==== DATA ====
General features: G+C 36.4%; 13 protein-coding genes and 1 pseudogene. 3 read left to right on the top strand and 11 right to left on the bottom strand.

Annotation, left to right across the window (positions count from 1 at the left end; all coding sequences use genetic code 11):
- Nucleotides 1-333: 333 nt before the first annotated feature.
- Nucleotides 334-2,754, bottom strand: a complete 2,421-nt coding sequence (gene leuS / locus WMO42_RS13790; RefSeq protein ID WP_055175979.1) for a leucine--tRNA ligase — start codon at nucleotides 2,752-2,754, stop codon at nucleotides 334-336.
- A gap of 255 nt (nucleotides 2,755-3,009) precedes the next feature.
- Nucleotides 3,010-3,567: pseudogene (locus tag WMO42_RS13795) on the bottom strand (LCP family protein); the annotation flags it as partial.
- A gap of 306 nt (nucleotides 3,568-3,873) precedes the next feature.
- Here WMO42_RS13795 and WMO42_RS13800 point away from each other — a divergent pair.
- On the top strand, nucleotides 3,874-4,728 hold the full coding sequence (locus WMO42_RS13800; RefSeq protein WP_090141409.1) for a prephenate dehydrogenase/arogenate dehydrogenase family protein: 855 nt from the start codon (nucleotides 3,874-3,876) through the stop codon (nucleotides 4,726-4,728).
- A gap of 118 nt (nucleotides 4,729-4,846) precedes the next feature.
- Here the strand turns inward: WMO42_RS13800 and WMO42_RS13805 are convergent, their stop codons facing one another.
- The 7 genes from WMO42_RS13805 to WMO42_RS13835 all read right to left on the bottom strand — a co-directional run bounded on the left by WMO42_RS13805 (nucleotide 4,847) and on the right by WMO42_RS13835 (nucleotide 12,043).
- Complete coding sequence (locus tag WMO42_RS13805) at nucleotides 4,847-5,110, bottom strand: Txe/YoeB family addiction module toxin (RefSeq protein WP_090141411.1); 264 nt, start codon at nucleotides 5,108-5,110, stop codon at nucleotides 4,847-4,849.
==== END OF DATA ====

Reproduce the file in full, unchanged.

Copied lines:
General features: G+C 36.4%; 13 protein-coding genes and 1 pseudogene. 3 read left to right on the top strand and 11 right to left on the bottom strand.

Annotation, left to right across the window (positions count from 1 at the left end; all coding sequences use genetic code 11):
- Nucleotides 1-333: 333 nt before the first annotated feature.
- Nucleotides 334-2,754, bottom strand: a complete 2,421-nt coding sequence (gene leuS / locus WMO42_RS13790; RefSeq protein ID WP_055175979.1) for a leucine--tRNA ligase — start codon at nucleotides 2,752-2,754, stop codon at nucleotides 334-336.
- A gap of 255 nt (nucleotides 2,755-3,009) precedes the next feature.
- Nucleotides 3,010-3,567: pseudogene (locus tag WMO42_RS13795) on the bottom strand (LCP family protein); the annotation flags it as partial.
- A gap of 306 nt (nucleotides 3,568-3,873) precedes the next feature.
- Here WMO42_RS13795 and WMO42_RS13800 point away from each other — a divergent pair.
- On the top strand, nucleotides 3,874-4,728 hold the full coding sequence (locus WMO42_RS13800; RefSeq protein WP_090141409.1) for a prephenate dehydrogenase/arogenate dehydrogenase family protein: 855 nt from the start codon (nucleotides 3,874-3,876) through the stop codon (nucleotides 4,726-4,728).
- A gap of 118 nt (nucleotides 4,729-4,846) precedes the next feature.
- Here the strand turns inward: WMO42_RS13800 and WMO42_RS13805 are convergent, their stop codons facing one another.
- The 7 genes from WMO42_RS13805 to WMO42_RS13835 all read right to left on the bottom strand — a co-directional run bounded on the left by WMO42_RS13805 (nucleotide 4,847) and on the right by WMO42_RS13835 (nucleotide 12,043).
- Complete coding sequence (locus tag WMO42_RS13805) at nucleotides 4,847-5,110, bottom strand: Txe/YoeB family addiction module toxin (RefSeq protein WP_090141411.1); 264 nt, start codon at nucleotides 5,108-5,110, stop codon at nucleotides 4,847-4,849.